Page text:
Running to be YOUR Committer Rep

We’re out of the gate with the Eclipse Board of Directors election and I’m running to be a Committer Representative. You can check out myself and the other candidates and our platforms over at the Eclipse election site, http://www.eclipse.org/org/elections/nominees.php.

My platform is simple. My biggest concern as I’ve documented on my blog a number of times over the years is how to get more contributions into Eclipse projects. We often complain of being starved for resources. Even this week on the cdt-dev list, we’re struggling to get our new debug framework into good enough shape that it will attract further contributions. The community is coming together and rising to the challenge, but it would be great if it was easier to get more people involved. The more contributions you get the more everyone benefits.

To me so much of the answer lies in ways to simplify the path for individual contributors to get code changes upstream into the Eclipse repositories. Many are unable to get employer approvals to get committer status, but we should still be able to leverage their talent. Distributed source control is a great start, allowing downstream developers to work on their features, allowing committers to see and review their work and then push that work upstream, all while meeting the Eclipse IP processes that are so valuable to our membership. We need to make sure we continue the work to complete that infrastructure, and that the Foundation staff have the necessary resources to make it happen, and that we make the necessary changes to the Eclipse processes to make it simple.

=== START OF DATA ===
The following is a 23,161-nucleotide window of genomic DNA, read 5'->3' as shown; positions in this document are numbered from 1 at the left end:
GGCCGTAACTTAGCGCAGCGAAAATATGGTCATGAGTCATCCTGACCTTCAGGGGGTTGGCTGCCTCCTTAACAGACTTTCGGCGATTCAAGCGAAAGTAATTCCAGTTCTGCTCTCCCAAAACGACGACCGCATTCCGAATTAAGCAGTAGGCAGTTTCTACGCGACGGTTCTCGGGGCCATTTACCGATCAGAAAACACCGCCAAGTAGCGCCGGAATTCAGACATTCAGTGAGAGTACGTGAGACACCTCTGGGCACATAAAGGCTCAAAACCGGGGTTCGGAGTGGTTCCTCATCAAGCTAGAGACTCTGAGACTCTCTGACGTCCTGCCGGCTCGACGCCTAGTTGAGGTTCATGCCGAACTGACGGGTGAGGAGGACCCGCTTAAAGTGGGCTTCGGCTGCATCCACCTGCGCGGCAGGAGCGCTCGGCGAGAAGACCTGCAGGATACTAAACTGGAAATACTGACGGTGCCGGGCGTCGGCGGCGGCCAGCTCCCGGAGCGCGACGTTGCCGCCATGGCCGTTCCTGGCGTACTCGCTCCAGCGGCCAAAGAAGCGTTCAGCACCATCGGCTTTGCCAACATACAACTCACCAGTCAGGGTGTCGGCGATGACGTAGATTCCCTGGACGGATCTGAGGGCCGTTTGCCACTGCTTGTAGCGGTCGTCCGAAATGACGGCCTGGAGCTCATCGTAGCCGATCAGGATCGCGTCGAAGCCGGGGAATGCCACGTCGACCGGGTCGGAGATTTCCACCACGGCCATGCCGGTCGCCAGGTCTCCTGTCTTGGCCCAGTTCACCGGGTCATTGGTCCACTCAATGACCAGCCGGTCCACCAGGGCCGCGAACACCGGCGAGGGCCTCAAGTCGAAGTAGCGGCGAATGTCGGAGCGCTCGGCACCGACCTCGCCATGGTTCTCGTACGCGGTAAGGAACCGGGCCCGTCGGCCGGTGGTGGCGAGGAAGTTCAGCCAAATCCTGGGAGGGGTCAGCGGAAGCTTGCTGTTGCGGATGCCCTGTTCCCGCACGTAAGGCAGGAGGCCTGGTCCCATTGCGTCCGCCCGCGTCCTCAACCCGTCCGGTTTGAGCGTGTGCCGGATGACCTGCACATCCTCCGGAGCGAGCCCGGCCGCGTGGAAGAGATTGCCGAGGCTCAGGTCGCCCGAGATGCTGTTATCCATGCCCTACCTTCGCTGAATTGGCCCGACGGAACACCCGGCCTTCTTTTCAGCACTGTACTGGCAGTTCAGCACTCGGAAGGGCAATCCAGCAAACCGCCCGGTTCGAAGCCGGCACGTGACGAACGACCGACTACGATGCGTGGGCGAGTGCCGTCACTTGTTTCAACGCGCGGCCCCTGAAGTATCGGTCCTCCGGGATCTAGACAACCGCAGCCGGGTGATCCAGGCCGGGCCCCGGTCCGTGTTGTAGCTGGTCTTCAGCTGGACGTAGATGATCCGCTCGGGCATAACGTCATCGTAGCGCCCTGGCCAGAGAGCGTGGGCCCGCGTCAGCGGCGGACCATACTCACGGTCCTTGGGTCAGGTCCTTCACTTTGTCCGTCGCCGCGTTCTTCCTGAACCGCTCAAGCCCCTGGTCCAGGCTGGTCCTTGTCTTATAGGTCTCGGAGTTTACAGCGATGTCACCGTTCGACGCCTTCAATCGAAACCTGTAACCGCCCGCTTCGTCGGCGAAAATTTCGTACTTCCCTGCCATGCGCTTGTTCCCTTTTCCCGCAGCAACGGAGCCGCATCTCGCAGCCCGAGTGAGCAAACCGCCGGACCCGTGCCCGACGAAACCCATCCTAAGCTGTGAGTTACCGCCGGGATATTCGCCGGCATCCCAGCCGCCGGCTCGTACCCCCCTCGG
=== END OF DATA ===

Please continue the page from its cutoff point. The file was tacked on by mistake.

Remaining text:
I’ll blog about other ideas over the upcoming days, and hopefully earn your trust enough to vote for me. As Ed put it, my approach to this blog tends to be edgy. But that’s a facade I put on it to drive my ideas home. If you take a look at my work on the CDT, you’ll see I try hard to be pragmatic. I present my ideas and always consider not only the ideas of others, but try to understand their needs as well to make sure we have a consensus from which we can all benefit. It’s a lot of work there, and I expect it to be an even bigger challenge on the board. But after 7 years of active involvement in the Eclipse community, I feel I’m ready.